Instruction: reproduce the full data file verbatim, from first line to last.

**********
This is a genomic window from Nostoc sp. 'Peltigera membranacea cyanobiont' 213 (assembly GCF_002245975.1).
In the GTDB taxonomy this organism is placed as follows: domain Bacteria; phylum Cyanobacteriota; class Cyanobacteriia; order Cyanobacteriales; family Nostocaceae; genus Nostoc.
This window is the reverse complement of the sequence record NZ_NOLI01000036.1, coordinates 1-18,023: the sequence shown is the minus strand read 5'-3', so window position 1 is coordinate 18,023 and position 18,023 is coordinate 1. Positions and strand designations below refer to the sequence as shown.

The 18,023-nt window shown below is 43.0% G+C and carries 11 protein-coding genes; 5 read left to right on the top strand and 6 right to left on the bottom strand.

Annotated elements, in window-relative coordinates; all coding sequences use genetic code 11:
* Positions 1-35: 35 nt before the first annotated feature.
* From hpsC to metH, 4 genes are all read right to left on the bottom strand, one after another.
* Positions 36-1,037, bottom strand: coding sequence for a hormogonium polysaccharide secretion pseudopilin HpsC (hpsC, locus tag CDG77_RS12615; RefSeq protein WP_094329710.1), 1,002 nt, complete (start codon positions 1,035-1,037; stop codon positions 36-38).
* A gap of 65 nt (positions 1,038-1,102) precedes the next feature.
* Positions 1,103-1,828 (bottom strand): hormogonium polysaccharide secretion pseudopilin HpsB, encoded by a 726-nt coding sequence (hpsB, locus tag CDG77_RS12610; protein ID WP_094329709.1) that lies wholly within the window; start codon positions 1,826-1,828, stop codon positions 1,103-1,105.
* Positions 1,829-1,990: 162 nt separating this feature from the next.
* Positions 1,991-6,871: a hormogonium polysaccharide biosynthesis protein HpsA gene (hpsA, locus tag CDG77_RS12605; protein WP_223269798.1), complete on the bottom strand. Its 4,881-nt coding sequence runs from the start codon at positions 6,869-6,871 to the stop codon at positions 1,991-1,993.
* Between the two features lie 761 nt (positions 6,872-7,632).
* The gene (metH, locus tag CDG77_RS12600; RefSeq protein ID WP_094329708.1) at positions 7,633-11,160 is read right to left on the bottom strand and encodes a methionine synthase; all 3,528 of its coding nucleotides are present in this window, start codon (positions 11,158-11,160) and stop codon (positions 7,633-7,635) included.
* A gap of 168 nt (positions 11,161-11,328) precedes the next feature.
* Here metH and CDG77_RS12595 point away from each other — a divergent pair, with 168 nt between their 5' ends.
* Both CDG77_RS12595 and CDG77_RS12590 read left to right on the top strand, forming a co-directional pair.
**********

This is a genomic window from Nostoc sp. 'Peltigera membranacea cyanobiont' 213 (assembly GCF_002245975.1).
In the GTDB taxonomy this organism is placed as follows: domain Bacteria; phylum Cyanobacteriota; class Cyanobacteriia; order Cyanobacteriales; family Nostocaceae; genus Nostoc.
This window is the reverse complement of the sequence record NZ_NOLI01000036.1, coordinates 1-18,023: the sequence shown is the minus strand read 5'-3', so window position 1 is coordinate 18,023 and position 18,023 is coordinate 1. Positions and strand designations below refer to the sequence as shown.

The 18,023-nt window shown below is 43.0% G+C and carries 11 protein-coding genes; 5 read left to right on the top strand and 6 right to left on the bottom strand.

Annotated elements, in window-relative coordinates; all coding sequences use genetic code 11:
* Positions 1-35: 35 nt before the first annotated feature.
* From hpsC to metH, 4 genes are all read right to left on the bottom strand, one after another.
* Positions 36-1,037, bottom strand: coding sequence for a hormogonium polysaccharide secretion pseudopilin HpsC (hpsC, locus tag CDG77_RS12615; RefSeq protein WP_094329710.1), 1,002 nt, complete (start codon positions 1,035-1,037; stop codon positions 36-38).
* A gap of 65 nt (positions 1,038-1,102) precedes the next feature.
* Positions 1,103-1,828 (bottom strand): hormogonium polysaccharide secretion pseudopilin HpsB, encoded by a 726-nt coding sequence (hpsB, locus tag CDG77_RS12610; protein ID WP_094329709.1) that lies wholly within the window; start codon positions 1,826-1,828, stop codon positions 1,103-1,105.
* Positions 1,829-1,990: 162 nt separating this feature from the next.
* Positions 1,991-6,871: a hormogonium polysaccharide biosynthesis protein HpsA gene (hpsA, locus tag CDG77_RS12605; protein WP_223269798.1), complete on the bottom strand. Its 4,881-nt coding sequence runs from the start codon at positions 6,869-6,871 to the stop codon at positions 1,991-1,993.
* Between the two features lie 761 nt (positions 6,872-7,632).
* The gene (metH, locus tag CDG77_RS12600; RefSeq protein ID WP_094329708.1) at positions 7,633-11,160 is read right to left on the bottom strand and encodes a methionine synthase; all 3,528 of its coding nucleotides are present in this window, start codon (positions 11,158-11,160) and stop codon (positions 7,633-7,635) included.
* A gap of 168 nt (positions 11,161-11,328) precedes the next feature.
* Here metH and CDG77_RS12595 point away from each other — a divergent pair, with 168 nt between their 5' ends.
* Both CDG77_RS12595 and CDG77_RS12590 read left to right on the top strand, forming a co-directional pair.